Does Sex Make Men Stupid?

The last few blogs have been fairly light-hearted, dealing with issues like truth, corruption, professionalism, and scientific integrity.   So, in this missive instead I thought we might turn our collective attention to something truly important.

In The First Days of August, one of the book’s more nefarious characters, Dida Medicia, points out the potential influence of feminine wiles in the social fabric of modern society.   In bed with Steve August, the morning after the night before, Dida probes Steve for sensitive information, which he willingly reveals.  As this evolves, Dida makes a profound observation:  Wow, he’s spilling his guts.  Sex makes men so stupid!

 

So one must ask:  Is Dida right?  Does sex impact badly on male cognition?

Dear reader, this is a profound question.  Our femme fatale does not realize the challenging depth of her social philosophy.  Her thesis could well be the topic of one, if not several, Harvard doctoral dissertations.   (Actually, any Ivy League school would qualify.  As they say, “those who can’t do, teach.”)

The question might have an answer in Sigmund Freud, that expert in sexuality and the human mind. Ziggie argued, once one hits puberty, there is a drive to pursue the opposite sex, which he called an “instinct” – a pre-lingual bodily impulse that drives action.  Such drives are so deep, “pre-lingual,” that they are beyond our ability to represent them in words.

Indeed, Freud’s point is exactly that the drive for sex is deep within our primitive brains, deeper than language and conscious cognition. In that sense, sex is stupid.

But this is not what Dida is saying. This beautiful, powerful Italian bombshell is referring to the result of sex, not the drive to achieve it. We’re not talking about the urge, we’re talking about the outcome.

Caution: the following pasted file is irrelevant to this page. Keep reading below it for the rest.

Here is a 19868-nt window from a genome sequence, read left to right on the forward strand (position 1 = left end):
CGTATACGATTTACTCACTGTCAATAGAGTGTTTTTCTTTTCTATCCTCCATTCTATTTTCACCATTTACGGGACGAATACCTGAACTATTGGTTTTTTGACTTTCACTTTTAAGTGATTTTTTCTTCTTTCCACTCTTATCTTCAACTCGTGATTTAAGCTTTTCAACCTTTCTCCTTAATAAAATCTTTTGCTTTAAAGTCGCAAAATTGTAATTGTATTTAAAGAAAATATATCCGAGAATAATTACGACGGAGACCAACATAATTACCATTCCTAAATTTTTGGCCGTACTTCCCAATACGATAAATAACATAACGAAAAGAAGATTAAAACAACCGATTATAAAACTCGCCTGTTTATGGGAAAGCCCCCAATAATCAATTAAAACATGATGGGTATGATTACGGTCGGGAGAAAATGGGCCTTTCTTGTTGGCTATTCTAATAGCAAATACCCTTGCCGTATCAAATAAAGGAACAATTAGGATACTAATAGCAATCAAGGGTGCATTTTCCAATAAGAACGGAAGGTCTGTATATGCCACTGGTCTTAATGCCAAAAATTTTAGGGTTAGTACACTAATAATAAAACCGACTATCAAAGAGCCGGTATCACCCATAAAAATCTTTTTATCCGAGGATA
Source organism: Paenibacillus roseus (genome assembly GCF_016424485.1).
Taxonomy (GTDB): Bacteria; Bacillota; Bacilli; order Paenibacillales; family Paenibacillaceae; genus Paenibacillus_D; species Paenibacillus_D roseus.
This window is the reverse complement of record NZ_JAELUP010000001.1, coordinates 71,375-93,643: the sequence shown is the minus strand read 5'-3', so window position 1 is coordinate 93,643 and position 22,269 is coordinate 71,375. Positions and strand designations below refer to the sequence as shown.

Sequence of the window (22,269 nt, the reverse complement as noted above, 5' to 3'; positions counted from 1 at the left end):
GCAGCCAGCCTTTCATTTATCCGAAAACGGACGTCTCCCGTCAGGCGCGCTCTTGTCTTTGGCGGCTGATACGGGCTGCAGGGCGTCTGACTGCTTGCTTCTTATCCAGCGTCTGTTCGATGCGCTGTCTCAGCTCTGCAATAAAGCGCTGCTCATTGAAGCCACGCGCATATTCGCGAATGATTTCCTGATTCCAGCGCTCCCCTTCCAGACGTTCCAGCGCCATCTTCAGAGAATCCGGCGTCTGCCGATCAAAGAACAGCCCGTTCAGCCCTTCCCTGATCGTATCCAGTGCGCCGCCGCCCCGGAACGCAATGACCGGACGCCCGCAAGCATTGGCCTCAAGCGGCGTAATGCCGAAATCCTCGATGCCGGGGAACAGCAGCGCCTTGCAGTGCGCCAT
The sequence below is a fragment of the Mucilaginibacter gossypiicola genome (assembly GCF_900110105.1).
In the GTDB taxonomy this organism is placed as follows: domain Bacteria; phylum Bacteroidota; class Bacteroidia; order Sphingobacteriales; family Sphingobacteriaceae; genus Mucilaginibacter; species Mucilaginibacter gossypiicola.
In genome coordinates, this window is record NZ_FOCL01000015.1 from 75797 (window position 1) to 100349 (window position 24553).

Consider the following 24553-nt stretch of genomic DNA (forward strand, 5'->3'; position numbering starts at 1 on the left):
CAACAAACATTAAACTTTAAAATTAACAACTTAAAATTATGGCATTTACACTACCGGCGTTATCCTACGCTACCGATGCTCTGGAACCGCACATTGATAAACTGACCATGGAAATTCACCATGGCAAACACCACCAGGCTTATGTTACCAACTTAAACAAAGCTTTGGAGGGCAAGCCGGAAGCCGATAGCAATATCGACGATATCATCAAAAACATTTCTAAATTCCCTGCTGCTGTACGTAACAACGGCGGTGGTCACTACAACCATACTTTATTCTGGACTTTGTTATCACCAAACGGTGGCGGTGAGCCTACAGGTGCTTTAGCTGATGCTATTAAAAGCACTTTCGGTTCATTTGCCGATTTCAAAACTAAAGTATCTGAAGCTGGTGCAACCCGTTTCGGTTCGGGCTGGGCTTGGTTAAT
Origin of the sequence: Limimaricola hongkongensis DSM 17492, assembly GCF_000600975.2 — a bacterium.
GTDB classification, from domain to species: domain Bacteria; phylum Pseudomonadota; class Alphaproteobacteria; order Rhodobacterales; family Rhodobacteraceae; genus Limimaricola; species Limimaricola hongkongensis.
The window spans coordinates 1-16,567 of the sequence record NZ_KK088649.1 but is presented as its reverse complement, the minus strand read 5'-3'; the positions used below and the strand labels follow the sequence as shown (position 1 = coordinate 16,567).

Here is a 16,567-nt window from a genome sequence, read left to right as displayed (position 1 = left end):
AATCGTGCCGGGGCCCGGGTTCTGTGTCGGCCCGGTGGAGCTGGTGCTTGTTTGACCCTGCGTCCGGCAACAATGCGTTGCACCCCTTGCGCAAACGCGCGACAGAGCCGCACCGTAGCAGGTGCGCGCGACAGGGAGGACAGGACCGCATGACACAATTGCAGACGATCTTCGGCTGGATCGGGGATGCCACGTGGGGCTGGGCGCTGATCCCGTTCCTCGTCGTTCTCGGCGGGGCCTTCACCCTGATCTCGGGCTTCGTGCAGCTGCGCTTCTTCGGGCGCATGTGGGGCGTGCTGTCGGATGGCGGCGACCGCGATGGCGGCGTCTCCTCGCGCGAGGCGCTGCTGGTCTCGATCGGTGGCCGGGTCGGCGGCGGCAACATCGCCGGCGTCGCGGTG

In the 1960s William Masters and Virginia Johnson studied women and men engaging in sexual activities.  Their seminal book, Human Sexual Response, described a four-stage model of arousal:  excitement, plateau, orgasm, and resolution.  Over the ensuing decades, many researchers have corrected, refined, and extended this model.  These commentators have noted that the end-stage of sex – the resolution or “afterglow” – is often characterized by pillow talk, i.e. intimate, revelatory conversation between the two partners.  

So, for all you would-be spies out there, note that this is the danger zone. Pillow talk is a common tool used in espionage, also termed a honeypot  – “… a trap that uses sex to lure an enemy agent into disclosing classified information” (see http://people.howstuffworks.com/11-terms-used-by-spies1.htm).

Ah, now we’re getting close.  Dida is modeling herself after some of the greatest spies the world has known, from Delilah, to Cleopatra, to Mata Hari, to the infamous Christine Keeler, a 19-year-old would-be model who had affairs simultaneously with a high-ranking British government minister and a Soviet naval attaché, a scandal that brought down the entire British government of Harold Macmillan in 1961.

Stupid?  You bet.  

Dida also said,  A man will always believe he’s the best, as long as you tell him when he’s naked.

How true!

So dear reader, whether man or woman, please stay clothed.  Or, if you’re going to be naked, know whom to trust.  

Life is a marathon, not a sprint.  Don’t rush.  

And don’t be stupid, even in the afterglow.

 

Read 717 times Last modified on Wednesday, 06 April 2016 14:04
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